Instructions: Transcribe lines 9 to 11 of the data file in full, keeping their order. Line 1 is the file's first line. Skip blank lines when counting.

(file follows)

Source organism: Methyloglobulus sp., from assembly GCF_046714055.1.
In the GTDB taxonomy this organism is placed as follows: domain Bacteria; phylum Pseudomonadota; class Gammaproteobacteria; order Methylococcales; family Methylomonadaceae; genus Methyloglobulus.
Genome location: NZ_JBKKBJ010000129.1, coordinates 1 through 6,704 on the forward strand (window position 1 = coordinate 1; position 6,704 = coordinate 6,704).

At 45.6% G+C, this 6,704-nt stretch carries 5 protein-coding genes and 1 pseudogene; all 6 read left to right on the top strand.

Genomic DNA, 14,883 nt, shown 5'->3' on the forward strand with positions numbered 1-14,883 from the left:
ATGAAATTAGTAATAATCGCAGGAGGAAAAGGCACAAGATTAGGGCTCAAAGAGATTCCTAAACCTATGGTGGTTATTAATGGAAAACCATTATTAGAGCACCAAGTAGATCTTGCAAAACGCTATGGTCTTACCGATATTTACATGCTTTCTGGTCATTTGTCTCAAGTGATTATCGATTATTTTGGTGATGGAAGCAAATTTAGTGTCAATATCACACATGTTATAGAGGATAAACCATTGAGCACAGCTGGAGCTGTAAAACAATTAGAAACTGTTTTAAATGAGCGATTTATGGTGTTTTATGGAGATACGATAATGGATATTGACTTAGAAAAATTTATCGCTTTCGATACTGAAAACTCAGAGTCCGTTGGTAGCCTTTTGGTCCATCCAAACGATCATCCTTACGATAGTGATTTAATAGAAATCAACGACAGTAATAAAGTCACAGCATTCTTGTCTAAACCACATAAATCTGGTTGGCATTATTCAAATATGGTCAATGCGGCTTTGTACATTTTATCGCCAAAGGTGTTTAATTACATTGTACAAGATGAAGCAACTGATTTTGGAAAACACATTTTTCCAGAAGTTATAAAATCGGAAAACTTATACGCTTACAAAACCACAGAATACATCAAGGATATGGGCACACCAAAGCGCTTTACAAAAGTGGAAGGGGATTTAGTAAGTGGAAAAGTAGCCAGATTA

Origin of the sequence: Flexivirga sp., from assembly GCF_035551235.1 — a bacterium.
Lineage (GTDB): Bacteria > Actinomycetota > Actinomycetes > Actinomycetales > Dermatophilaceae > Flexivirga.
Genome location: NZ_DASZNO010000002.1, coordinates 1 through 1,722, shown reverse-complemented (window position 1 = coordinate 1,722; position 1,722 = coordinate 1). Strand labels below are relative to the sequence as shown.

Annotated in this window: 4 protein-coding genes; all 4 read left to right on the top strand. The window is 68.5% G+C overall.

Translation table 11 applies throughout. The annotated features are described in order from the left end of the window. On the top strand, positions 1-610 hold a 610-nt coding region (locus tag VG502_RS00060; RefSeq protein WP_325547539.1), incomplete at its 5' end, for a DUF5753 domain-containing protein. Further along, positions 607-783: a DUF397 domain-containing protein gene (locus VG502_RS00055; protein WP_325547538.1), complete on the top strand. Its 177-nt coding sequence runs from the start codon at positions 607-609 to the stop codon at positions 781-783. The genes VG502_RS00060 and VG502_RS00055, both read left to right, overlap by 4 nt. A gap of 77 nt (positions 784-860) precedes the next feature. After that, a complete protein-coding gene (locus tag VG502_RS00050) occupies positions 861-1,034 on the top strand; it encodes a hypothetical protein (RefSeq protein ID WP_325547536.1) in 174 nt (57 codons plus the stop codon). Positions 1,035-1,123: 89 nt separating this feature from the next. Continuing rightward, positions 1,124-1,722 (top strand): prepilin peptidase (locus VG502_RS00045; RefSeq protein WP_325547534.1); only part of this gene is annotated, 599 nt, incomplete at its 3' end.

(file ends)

Genome location: NZ_DASZNO010000002.1, coordinates 1 through 1,722, shown reverse-complemented (window position 1 = coordinate 1,722; position 1,722 = coordinate 1). Strand labels below are relative to the sequence as shown.

Annotated in this window: 4 protein-coding genes; all 4 read left to right on the top strand. The window is 68.5% G+C overall.

Translation table 11 applies throughout. The annotated features are described in order from the left end of the window. On the top strand, positions 1-610 hold a 610-nt coding region (locus tag VG502_RS00060; RefSeq protein WP_325547539.1), incomplete at its 5' end, for a DUF5753 domain-containing protein. Further along, positions 607-783: a DUF397 domain-containing protein gene (locus VG502_RS00055; protein WP_325547538.1), complete on the top strand. Its 177-nt coding sequence runs from the start codon at positions 607-609 to the stop codon at positions 781-783. The genes VG502_RS00060 and VG502_RS00055, both read left to right, overlap by 4 nt. A gap of 77 nt (positions 784-860) precedes the next feature. After that, a complete protein-coding gene (locus tag VG502_RS00050) occupies positions 861-1,034 on the top strand; it encodes a hypothetical protein (RefSeq protein ID WP_325547536.1) in 174 nt (57 codons plus the stop codon). Positions 1,035-1,123: 89 nt separating this feature from the next. Continuing rightward, positions 1,124-1,722 (top strand): prepilin peptidase (locus VG502_RS00045; RefSeq protein WP_325547534.1); only part of this gene is annotated, 599 nt, incomplete at its 3' end.